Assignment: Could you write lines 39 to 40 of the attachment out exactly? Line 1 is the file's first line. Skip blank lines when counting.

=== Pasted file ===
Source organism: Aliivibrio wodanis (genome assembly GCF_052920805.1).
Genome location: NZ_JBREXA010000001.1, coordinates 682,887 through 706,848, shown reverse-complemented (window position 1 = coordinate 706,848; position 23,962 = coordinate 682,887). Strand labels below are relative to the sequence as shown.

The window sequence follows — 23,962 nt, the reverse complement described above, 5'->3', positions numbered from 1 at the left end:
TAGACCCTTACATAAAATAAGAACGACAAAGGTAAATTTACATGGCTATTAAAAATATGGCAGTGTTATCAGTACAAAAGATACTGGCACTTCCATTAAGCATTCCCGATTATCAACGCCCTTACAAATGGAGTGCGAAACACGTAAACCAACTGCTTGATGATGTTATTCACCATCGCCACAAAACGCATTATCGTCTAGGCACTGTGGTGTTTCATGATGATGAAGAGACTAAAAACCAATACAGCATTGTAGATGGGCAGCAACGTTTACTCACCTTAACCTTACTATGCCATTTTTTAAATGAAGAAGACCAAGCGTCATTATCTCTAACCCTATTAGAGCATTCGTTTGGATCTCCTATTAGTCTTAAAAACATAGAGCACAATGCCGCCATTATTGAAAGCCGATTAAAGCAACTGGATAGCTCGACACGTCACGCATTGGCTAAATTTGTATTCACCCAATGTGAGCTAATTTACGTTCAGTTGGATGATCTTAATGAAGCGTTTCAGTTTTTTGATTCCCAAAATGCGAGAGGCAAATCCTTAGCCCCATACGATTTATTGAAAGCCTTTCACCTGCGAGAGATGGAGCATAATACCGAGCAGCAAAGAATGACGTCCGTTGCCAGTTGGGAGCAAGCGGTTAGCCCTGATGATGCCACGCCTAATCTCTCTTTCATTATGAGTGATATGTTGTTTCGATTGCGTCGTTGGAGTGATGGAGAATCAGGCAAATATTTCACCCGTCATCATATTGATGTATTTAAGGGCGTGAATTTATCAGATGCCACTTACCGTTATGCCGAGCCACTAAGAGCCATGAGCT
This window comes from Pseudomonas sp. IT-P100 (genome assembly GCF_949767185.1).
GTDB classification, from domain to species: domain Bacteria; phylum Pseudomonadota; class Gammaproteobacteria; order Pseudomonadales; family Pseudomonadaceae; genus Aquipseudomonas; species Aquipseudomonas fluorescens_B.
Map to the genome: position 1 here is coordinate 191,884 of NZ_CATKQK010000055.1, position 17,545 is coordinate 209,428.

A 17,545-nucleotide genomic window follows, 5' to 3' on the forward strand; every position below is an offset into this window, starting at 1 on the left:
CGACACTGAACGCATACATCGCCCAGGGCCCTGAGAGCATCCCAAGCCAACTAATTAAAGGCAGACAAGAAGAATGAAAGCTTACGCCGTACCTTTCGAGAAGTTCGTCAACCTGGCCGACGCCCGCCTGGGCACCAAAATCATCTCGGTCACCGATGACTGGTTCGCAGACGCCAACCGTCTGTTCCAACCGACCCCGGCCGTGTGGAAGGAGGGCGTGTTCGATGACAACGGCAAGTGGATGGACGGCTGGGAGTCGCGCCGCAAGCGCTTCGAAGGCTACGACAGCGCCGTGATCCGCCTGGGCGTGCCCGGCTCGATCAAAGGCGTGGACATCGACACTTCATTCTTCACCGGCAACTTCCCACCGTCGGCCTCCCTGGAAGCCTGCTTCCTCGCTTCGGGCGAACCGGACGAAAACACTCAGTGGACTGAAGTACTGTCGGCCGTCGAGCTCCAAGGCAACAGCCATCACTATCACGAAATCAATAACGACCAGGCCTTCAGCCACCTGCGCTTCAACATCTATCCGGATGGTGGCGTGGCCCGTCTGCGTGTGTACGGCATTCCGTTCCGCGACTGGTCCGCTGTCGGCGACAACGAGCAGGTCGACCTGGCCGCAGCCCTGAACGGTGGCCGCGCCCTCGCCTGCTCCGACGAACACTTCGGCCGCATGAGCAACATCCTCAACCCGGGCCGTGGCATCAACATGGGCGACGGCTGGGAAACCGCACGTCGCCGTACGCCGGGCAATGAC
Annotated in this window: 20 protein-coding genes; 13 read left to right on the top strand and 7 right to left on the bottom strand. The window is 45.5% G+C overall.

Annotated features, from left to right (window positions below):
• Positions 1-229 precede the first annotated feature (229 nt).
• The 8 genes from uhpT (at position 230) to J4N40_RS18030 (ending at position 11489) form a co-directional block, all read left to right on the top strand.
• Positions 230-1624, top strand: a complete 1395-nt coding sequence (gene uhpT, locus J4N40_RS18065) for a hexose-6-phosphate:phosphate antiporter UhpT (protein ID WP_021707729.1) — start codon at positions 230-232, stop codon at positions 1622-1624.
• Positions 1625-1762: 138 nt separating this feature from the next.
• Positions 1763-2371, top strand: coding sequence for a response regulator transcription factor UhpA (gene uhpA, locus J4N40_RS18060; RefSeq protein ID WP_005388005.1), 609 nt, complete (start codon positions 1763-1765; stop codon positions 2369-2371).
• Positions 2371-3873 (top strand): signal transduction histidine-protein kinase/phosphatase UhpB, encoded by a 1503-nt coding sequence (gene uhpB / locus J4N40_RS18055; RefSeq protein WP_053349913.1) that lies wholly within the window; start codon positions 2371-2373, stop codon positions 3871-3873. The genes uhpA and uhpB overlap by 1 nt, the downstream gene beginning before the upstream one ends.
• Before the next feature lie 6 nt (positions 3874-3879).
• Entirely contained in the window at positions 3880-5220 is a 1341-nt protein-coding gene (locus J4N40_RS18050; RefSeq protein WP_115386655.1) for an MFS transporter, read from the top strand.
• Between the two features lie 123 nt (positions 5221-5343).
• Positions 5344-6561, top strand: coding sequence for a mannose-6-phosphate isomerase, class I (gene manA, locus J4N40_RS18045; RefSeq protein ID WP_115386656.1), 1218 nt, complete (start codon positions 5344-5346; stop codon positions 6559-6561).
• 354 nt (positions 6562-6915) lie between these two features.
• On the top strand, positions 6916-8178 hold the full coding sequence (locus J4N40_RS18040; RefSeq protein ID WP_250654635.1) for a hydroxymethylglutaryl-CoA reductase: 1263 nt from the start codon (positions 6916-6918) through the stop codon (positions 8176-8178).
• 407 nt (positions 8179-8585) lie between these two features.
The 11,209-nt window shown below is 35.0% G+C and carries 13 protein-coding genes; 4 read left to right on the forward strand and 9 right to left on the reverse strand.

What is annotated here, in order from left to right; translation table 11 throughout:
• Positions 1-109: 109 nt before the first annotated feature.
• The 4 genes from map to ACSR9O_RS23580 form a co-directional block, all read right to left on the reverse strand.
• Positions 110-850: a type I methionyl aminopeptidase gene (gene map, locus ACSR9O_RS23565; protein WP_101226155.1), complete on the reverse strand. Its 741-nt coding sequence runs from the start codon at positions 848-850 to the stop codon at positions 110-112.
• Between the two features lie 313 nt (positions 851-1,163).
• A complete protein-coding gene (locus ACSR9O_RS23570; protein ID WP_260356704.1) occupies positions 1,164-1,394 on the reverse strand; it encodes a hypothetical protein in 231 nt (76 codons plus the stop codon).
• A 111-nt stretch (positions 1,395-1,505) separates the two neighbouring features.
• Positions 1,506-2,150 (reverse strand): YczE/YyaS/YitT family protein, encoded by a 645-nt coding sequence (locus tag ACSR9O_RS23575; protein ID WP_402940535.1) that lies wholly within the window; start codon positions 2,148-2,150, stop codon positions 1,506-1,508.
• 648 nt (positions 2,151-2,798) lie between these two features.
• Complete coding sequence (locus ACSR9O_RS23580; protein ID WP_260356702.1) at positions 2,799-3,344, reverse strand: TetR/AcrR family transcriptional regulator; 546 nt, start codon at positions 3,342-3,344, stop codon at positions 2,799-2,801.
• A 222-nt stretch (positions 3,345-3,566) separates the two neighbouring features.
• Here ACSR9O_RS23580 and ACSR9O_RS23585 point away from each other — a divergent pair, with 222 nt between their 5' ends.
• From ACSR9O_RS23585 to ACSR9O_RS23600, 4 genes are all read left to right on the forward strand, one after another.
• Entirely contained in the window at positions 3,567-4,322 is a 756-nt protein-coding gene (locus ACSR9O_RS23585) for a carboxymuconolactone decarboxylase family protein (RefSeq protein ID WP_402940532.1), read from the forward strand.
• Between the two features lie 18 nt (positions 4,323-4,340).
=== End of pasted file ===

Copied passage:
• Entirely contained in the window at positions 3,567-4,322 is a 756-nt protein-coding gene (locus ACSR9O_RS23585) for a carboxymuconolactone decarboxylase family protein (RefSeq protein ID WP_402940532.1), read from the forward strand.
• Between the two features lie 18 nt (positions 4,323-4,340).